Nāmo hēlàdánà duōlàyèyé. Nāmo alīyé. Pólújiédì. Shuòbōlàyé. Pútísàduǒpóyé. Móhāsàduǒpóyé. Móhājiālúníjiāyé. Ǎn. Sàbólàfáyì. Shùdană dáxiĕ. Nāmo xījílí duǒyīmēng alīyé. Pólújiédì shìfólà. Léngtuópó. Nāmo nălàjĭnchí. Xīlīmóhā bóduōshāmiē. Sàpó atādòu shūpéng. Āshìyùn. Sàpósàduō nămó pósàduō nămó pójiā. Mófá tèdòu. Dázhítā. Ǎn apólúxī. Lújiādì. Jiāluódì. Yíxīlī. Móhā pútísàduǒ. Sàpó sàpó. Mólà mólà. Móxī móxī lītuóyùn. Jùlú jùlú jiéméng. Dùlú dùlú fáshéyédì. Móhā fáshéyédì. Tuólà tuólà. Dìlīní. Shìfólàyē. Zhēlà zhēlà. Mómó fámólà. Mùdìlì. Yīxī yīxī. Shìnă shìnă. Ālàshēn fólàshělì. Fáshā fáshēn. Fólàshěyé. Hūlú hūlú mólà. Hūlú hūlú xīlī. Suōlà suōlà. Xīlī xīlī. Sūlú sūlú. Pútíyè pútíyè. Pútuóyè pútuóyè. Mídìlīyè. Nălàjĭnchí. Dìlī sènínà. Pōyèmónà. Suōpóhā. Xītuóyè. Suōpóhā. Móhā xītuóyè. Suōpóhā. Xītuóyùyì. Shìbólàyè. Suōpóhā. Nălàjĭnchí. Suōpóhā. Mólà nălà. Suōpóhā. Xīlàsēng amùqūyé. Suōpóhā. Suōpó móhā axītuóyé. Suōpóhā. Zhějílà axītuóyè. Suōpóhā. Bōtuómó jiéxītuóyè. Suōpóhā. Nălàjĭnchí bóqiélàyé. Suōpóhā. Mópólì shèngjiélàyè. Suōpóhā. Nāmo hēlàdánà duōlàyèyé. Nāmo alīyé. Pólújídì. Shuōbólàyè. Suōpóhā. Ǎn xīdiàndū. Mànduōlà. Bátuóyé. Suōpóhā.

Vietnamese versionEdit

The dhāraṇī in Vietnamese (here given without verse numbering) is as follows:[83]

Nam mô hắc ra đát na đa ra dạ da. Nam mô a rị da, bà lô yết đế, thước bác ra da, bồ đề tát đỏa bà da, ma ha tát đỏa bà da, ma ha ca lô ni ca da. Án tát bàn ra phạt duệ, số đát na đá tỏa.

Nam mô tất kiết lật đỏa, y mông a rị da bà lô kiết đế, thất phật ra lăng đà bà.
Nam mô na ra cẩn trì hế rị, ma ha bàn đá sa mế, tát bà a tha đậu du bằng a thể dựng, tát bà tát đa, na ma bà gìa ma phạt đạt đậu, đát thiệt tha. Án, a bà lô hê, lô ca đế, ca ra đế, di hê rị, ma ha bồ đề tát đỏa, tát bà tát bà, ma ra ma ra, ma hê ma hê, rị đàn dựng cu lô cu lô kiết mông độ lô độ lô, phạt xà da đế, ma ha phạt xà da đế, đà ra đà ra, địa rị ni, thất Phật ra da, dá ra dá ra. Mạ mạ phạt ma ra, mục đế lệ, y hê y hê, thất na thất na, a ra sâm Phật ra xá lợi, phạt sa phạt sâm, Phật ra xá da, hô lô hô lô ma ra, hô lô hô lô hê rị, ta ra ta ra, tất rị tất rị, tô rô tô rô bồ đề dạ, bồ đề dạ, bồ đà dạ, bồ đà dạ, di đế rị dạ, na ra cẩn trì địa rị sắc ni na, ba dạ ma na ta bà ha. Tất đà dạ ta bà ha. Ma ha tất đà dạ ta bà ha. Tất đà du nghệ thất bàn ra dạ ta bà ha. Na ra cẩn trì. Ta bà ha. Ma ra na ra. Ta bà ha. Tất ra tăng a mục khê da, ta bà ha. Ta bà ma ha a tất đà dạ ta bà ha. Gỉa kiết ra a tất đà dạ ta bà ha. Ba đà ma yết tất đà dạ, ta bà ha. Na ra cẩn trì bàn dà ra dạ ta bà ha. Ma bà lị thắng yết ra dạ ta bà ha.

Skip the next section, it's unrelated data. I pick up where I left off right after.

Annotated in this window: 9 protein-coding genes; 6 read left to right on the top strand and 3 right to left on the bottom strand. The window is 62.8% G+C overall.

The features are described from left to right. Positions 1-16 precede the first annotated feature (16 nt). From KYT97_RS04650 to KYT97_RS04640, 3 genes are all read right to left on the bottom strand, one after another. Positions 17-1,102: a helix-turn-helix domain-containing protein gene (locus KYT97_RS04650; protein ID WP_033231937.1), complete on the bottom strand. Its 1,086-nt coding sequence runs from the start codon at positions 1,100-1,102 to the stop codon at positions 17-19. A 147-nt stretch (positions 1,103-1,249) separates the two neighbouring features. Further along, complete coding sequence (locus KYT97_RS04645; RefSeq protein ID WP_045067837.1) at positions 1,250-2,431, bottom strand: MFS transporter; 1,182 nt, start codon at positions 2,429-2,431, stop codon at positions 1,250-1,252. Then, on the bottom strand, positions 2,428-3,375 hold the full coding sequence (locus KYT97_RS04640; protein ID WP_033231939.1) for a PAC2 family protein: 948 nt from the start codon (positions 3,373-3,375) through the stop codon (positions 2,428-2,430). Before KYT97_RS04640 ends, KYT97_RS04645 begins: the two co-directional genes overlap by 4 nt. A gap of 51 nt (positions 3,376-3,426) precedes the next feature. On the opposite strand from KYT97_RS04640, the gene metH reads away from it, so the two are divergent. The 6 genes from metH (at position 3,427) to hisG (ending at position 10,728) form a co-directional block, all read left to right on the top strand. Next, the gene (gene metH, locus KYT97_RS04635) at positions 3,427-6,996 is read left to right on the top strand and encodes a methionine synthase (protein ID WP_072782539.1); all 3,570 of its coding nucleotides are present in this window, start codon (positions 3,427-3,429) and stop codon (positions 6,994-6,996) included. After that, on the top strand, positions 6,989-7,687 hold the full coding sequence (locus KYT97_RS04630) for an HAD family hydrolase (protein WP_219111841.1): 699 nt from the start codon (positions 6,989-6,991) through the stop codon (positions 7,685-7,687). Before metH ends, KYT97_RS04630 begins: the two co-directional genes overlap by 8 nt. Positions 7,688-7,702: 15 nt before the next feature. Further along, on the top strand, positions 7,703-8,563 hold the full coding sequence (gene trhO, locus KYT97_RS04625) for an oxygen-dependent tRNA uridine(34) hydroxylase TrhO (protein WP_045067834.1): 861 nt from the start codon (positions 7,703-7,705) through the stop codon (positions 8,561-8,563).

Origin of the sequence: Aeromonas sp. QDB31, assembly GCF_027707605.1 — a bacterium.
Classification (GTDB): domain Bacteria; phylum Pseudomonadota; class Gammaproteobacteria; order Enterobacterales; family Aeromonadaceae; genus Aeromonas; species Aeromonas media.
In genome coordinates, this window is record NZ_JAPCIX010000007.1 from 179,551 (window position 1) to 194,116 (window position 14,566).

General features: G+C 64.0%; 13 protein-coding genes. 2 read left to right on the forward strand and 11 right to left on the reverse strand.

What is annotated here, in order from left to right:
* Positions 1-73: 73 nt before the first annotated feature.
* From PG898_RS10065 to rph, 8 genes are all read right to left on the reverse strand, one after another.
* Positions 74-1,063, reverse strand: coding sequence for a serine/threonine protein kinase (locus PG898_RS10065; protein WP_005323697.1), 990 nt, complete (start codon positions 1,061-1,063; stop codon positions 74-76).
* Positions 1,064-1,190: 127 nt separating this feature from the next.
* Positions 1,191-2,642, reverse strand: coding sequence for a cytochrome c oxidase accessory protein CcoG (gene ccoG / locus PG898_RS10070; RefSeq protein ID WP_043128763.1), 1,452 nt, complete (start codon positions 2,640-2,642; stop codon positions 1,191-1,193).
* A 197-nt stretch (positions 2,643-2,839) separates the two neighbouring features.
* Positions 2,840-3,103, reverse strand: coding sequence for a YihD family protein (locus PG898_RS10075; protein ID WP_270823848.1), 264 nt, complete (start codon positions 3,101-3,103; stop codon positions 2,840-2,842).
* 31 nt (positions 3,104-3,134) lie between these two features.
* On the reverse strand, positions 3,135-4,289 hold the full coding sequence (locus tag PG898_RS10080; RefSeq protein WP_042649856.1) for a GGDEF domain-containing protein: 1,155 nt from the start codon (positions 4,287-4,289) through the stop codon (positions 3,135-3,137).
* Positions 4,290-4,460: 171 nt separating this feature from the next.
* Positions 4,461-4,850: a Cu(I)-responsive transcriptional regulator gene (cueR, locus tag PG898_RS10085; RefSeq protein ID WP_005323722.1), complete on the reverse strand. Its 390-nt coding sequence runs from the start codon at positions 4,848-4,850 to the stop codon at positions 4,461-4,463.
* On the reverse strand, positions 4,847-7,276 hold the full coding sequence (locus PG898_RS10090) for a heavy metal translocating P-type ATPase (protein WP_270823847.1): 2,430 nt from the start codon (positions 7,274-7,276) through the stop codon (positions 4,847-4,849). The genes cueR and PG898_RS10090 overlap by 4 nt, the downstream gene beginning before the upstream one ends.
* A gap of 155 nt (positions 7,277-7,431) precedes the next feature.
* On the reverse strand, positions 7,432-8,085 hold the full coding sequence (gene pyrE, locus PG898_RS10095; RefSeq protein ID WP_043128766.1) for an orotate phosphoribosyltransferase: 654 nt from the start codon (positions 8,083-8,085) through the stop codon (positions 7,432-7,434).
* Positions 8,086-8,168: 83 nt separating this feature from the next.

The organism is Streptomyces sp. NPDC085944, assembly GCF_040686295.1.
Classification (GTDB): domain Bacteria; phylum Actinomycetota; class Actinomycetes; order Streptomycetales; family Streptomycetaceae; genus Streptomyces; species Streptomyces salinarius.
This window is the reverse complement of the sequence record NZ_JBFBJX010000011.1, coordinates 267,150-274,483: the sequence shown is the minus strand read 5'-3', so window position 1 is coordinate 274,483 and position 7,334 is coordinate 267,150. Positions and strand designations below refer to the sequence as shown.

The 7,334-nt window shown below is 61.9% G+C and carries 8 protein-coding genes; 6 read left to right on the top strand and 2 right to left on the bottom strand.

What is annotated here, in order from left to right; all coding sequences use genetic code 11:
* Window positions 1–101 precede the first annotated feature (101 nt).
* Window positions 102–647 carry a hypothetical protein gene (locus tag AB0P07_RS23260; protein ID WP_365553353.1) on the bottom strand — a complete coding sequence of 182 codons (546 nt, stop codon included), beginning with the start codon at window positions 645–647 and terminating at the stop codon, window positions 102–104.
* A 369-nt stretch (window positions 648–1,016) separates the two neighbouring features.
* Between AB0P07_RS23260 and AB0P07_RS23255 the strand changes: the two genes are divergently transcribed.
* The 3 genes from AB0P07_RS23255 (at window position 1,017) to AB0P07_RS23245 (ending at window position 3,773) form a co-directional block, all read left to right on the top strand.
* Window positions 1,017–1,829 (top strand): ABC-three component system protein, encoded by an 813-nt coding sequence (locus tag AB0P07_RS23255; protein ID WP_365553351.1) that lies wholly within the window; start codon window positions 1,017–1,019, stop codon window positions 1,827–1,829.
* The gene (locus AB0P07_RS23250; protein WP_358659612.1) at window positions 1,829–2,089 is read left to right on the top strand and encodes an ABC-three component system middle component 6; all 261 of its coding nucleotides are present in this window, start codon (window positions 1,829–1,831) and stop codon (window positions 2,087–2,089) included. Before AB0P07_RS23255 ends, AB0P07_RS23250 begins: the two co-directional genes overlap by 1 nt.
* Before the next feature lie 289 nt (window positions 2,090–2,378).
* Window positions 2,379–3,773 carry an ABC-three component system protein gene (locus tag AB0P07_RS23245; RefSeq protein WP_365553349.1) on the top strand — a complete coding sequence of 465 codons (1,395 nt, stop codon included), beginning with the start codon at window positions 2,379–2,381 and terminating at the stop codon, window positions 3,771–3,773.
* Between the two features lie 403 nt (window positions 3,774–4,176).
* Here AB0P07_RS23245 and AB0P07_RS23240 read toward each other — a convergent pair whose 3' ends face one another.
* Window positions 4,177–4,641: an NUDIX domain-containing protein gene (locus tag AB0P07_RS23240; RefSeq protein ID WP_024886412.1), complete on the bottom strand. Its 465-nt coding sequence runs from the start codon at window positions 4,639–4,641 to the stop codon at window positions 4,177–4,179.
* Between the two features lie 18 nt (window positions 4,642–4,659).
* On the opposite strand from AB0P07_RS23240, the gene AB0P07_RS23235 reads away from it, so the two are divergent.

Nam mô hắc ra đát na đá ra mạ da, Nam mô a rị da bà lô yết đế, thước bàn ra dạ, ta bà ha. Án tất điện đô, mạn đa ra, bạt đà dạ, ta bà ha.

Japanese: Sōtō Zen versionEdit
Detail of a 12th-century depiction of the thousand-armed Avalokiteśvara (Senju Kannon) located at the Tokyo National Museum.

The following is the dhāraṇī as written and recited within the Sōtō school of Japanese Zen Buddhism.[98][99][100]




Namu karatannō. Torayāyā. Namu oriyā. Boryokīchī. Shifurāyā. Fujisatobōyā. Mokosatobōyā. Mōkō kyārunikyāyā. En. Sāharahāē shūtannō tonshā. Namu shikirī toimō. Oriyā. Boryokīchī shifurā. Rintōbō. Namu nōrā. Kinjī kīrī. Mōkō hōdō. Shāmī sābō. Ōtō jōshūben. Ōshūin. Sābō sātō. Nōmō bōgyā. Mōhā tēchō. Tōjītō. En. Ōboryōkī. Rūgyāchī. Kyārāchī. Īkiri mōkō. Fujisātō. Sābō sābō. Mōrā mōrā. Mōkī mōkī. Rītōin kūryō kūryō. Kēmō tōryō tōryō. Hōjāyāchī. Mōkōhōjāyāchī. Tōrā tōrā. Chirinī shifurāyā. Shārō shārō. Mōmōhāmōrā. Hōchīrī. Īkī Īkī. Shīnō shīnō. Orasan furashārī. Hāzā hāzān. Furashāyā. Kūryō kūryō. Mōrā kūryō kūryō. Kīrī shārō shārō. Shīrī shīrī. Sūryō sūryō. Fujiyā fujiyā. Fudoyā fudoyā. Mīchiriyā. Norakinjī. Chiri shuninō. Hoyamono. Somokō. Shidoyā. Somokō. Mokoshidoyā. Somokō. Shidoyūkī. Shifurāyā. Somokō. Norakinjī. Somokō. Mōrānōrā somokō. Shirasū omogyāyā. Somokō. Sobomoko shidoyā. Somokō. Shakirā oshidōyā. Somokō. Hodomo gyashidoyā. Somokō. Norakinjī hāgyarayā. Somokō. Mōhori shingyarayā somokō.
Namu karatannō torayāyā. Namu oriyā boryokīchī shifurāyā. Somokō. Shitedō modorā. Hodoyā. Sōmōkō.

Japanese: Shingon versionEdit